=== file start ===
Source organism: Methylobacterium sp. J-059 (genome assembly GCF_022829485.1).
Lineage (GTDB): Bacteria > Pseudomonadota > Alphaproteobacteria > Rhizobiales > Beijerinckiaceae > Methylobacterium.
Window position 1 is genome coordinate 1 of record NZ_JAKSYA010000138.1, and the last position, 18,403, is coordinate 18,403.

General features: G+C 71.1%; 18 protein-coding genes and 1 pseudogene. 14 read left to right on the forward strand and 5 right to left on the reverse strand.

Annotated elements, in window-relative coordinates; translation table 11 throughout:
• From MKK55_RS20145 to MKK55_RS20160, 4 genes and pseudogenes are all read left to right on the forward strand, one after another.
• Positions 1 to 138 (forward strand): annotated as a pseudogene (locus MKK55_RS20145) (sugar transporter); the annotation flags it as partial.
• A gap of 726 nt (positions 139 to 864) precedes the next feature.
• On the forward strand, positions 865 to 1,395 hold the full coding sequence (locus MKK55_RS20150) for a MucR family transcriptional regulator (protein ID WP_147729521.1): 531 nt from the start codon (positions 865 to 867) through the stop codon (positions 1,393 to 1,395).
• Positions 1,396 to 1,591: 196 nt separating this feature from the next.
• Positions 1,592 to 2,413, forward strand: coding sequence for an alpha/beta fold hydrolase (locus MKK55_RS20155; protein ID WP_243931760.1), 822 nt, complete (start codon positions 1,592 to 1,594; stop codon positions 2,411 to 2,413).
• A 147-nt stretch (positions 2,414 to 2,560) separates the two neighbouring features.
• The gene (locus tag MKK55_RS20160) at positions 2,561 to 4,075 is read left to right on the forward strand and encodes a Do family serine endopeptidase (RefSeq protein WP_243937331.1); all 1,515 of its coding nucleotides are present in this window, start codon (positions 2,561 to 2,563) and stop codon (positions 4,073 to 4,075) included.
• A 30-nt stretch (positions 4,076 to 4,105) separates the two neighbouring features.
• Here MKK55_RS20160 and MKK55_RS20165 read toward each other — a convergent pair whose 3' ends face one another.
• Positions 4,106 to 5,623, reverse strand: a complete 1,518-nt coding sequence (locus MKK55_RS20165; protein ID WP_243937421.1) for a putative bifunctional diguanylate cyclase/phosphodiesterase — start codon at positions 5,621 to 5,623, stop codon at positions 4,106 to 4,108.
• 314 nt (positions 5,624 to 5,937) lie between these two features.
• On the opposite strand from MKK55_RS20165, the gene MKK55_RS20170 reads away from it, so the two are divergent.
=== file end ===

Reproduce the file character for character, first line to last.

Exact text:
Source organism: Methylobacterium sp. J-059 (genome assembly GCF_022829485.1).
Lineage (GTDB): Bacteria > Pseudomonadota > Alphaproteobacteria > Rhizobiales > Beijerinckiaceae > Methylobacterium.
Window position 1 is genome coordinate 1 of record NZ_JAKSYA010000138.1, and the last position, 18,403, is coordinate 18,403.

General features: G+C 71.1%; 18 protein-coding genes and 1 pseudogene. 14 read left to right on the forward strand and 5 right to left on the reverse strand.

Annotated elements, in window-relative coordinates; translation table 11 throughout:
• From MKK55_RS20145 to MKK55_RS20160, 4 genes and pseudogenes are all read left to right on the forward strand, one after another.
• Positions 1 to 138 (forward strand): annotated as a pseudogene (locus MKK55_RS20145) (sugar transporter); the annotation flags it as partial.
• A gap of 726 nt (positions 139 to 864) precedes the next feature.
• On the forward strand, positions 865 to 1,395 hold the full coding sequence (locus MKK55_RS20150) for a MucR family transcriptional regulator (protein ID WP_147729521.1): 531 nt from the start codon (positions 865 to 867) through the stop codon (positions 1,393 to 1,395).
• Positions 1,396 to 1,591: 196 nt separating this feature from the next.
• Positions 1,592 to 2,413, forward strand: coding sequence for an alpha/beta fold hydrolase (locus MKK55_RS20155; protein ID WP_243931760.1), 822 nt, complete (start codon positions 1,592 to 1,594; stop codon positions 2,411 to 2,413).
• A 147-nt stretch (positions 2,414 to 2,560) separates the two neighbouring features.
• The gene (locus tag MKK55_RS20160) at positions 2,561 to 4,075 is read left to right on the forward strand and encodes a Do family serine endopeptidase (RefSeq protein WP_243937331.1); all 1,515 of its coding nucleotides are present in this window, start codon (positions 2,561 to 2,563) and stop codon (positions 4,073 to 4,075) included.
• A 30-nt stretch (positions 4,076 to 4,105) separates the two neighbouring features.
• Here MKK55_RS20160 and MKK55_RS20165 read toward each other — a convergent pair whose 3' ends face one another.
• Positions 4,106 to 5,623, reverse strand: a complete 1,518-nt coding sequence (locus MKK55_RS20165; protein ID WP_243937421.1) for a putative bifunctional diguanylate cyclase/phosphodiesterase — start codon at positions 5,621 to 5,623, stop codon at positions 4,106 to 4,108.
• 314 nt (positions 5,624 to 5,937) lie between these two features.
• On the opposite strand from MKK55_RS20165, the gene MKK55_RS20170 reads away from it, so the two are divergent.